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When division results in an infinitely repeating number, the number obviously gets truncated to fit into the size of the decimal. So something like 1/3 becomes something like 0.3333333333333333333. If we then multiply that number by 3, we get something like 0.999999999999999999 rather than 1 as we would get if the true value of the fraction had been preserved.

This is a code sample of this from the MSDN article on decimal:

decimal dividend = Decimal.One;
decimal divisor = 3;
// The following displays 0.9999999999999999999999999999 to the console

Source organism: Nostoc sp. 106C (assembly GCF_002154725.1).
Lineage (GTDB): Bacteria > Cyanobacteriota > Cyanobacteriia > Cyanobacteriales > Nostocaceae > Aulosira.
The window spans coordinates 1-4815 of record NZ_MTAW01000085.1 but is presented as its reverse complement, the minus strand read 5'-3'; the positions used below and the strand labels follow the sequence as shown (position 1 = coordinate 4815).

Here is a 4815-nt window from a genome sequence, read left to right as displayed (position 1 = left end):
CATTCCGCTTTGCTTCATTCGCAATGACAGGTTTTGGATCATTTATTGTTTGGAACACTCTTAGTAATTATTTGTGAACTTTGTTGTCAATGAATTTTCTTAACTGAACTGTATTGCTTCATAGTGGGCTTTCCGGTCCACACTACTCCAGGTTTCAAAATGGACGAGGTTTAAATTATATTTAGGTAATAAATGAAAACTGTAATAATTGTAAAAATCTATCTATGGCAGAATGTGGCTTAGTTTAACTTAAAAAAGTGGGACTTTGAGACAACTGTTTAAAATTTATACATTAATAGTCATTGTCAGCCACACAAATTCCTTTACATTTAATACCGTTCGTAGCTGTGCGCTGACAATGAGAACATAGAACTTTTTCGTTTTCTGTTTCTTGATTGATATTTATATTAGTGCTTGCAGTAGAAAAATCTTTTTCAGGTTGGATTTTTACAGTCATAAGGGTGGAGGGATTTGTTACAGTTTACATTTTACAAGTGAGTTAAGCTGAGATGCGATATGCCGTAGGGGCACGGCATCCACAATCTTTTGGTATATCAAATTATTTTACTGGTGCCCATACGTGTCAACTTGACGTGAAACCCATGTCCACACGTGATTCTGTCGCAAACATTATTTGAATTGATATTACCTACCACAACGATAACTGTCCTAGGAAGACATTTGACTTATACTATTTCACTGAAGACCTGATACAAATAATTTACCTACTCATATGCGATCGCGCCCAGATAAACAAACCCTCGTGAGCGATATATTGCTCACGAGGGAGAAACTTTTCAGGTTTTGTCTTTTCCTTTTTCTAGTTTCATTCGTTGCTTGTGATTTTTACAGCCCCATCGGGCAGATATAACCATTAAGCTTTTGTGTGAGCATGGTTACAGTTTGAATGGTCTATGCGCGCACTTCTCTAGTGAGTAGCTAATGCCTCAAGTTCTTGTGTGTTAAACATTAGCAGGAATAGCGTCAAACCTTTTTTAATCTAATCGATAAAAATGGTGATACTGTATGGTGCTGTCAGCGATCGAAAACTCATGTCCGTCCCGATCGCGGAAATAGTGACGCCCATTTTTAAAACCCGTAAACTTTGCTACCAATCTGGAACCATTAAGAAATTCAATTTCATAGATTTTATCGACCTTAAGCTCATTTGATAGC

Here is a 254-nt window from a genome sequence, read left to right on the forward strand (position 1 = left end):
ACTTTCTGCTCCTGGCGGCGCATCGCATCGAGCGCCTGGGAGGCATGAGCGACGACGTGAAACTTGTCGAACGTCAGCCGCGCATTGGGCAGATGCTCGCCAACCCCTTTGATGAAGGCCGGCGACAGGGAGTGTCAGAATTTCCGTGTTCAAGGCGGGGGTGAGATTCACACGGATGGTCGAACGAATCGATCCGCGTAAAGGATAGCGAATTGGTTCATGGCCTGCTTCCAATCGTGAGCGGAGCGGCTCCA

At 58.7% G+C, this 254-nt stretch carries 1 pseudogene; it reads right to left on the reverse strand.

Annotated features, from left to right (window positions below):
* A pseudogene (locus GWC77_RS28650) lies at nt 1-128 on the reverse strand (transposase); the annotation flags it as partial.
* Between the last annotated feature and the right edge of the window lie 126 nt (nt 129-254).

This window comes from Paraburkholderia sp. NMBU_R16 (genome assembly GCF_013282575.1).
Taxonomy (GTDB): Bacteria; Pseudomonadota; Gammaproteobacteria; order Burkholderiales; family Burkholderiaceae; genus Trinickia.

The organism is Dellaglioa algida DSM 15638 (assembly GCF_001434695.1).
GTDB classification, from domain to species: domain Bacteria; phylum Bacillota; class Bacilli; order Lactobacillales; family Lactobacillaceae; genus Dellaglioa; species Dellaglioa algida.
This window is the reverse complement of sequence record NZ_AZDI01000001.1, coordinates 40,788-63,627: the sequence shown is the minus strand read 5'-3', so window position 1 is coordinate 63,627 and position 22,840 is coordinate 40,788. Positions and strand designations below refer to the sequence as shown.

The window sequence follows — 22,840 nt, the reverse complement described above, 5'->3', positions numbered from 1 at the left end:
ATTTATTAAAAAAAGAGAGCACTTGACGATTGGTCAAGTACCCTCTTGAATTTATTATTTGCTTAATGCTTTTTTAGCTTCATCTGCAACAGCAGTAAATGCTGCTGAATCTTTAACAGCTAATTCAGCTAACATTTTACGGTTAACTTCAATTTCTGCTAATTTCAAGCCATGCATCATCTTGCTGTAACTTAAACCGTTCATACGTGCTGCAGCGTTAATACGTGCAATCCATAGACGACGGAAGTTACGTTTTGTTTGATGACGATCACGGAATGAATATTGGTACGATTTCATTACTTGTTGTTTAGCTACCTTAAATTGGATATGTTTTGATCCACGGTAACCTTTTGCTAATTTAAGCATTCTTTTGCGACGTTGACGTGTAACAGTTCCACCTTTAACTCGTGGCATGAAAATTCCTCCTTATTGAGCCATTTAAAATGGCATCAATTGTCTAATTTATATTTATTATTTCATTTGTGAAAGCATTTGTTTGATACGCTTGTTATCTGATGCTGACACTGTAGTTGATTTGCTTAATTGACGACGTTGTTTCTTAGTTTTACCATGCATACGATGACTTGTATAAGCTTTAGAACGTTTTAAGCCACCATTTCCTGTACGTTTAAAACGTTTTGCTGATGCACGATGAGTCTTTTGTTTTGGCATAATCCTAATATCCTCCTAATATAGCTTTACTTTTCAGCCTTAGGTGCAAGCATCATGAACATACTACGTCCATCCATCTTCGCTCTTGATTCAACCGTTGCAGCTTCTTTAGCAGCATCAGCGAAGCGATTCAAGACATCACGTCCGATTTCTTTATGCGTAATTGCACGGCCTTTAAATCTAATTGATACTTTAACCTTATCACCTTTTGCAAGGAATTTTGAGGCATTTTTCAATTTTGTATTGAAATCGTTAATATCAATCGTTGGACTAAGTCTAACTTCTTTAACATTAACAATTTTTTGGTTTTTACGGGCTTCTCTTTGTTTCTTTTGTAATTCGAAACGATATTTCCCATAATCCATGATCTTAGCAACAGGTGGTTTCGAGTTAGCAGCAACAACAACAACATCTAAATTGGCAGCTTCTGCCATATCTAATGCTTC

Console.WriteLine(dividend/divisor * divisor); 

This causes an issue when the value 0.9999999999999999999 is compared with 1 for equality. Without the loss of precision they would be equal, but of course in this case the comparison would result in false.

How do people typically deal with this problem? Is there a more elegant solution other than defining some margin of error to every comparison?

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@nathanhayfield It seems you missed the last sentence of the question. – Danny Beckett Apr 18 '13 at 23:12
Still, that is the general way of doing it, either in place, or with a function that either has a margin inside it or lets you specify one (that would be more elegant in terms of readability, but same concept). (Don't forget if you're ever displaying the results to users, also round floats to something readable. Nobody wants to see that they owe $1.99999999999. Yes, I've seen this. Several times.) – neminem Apr 18 '13 at 23:14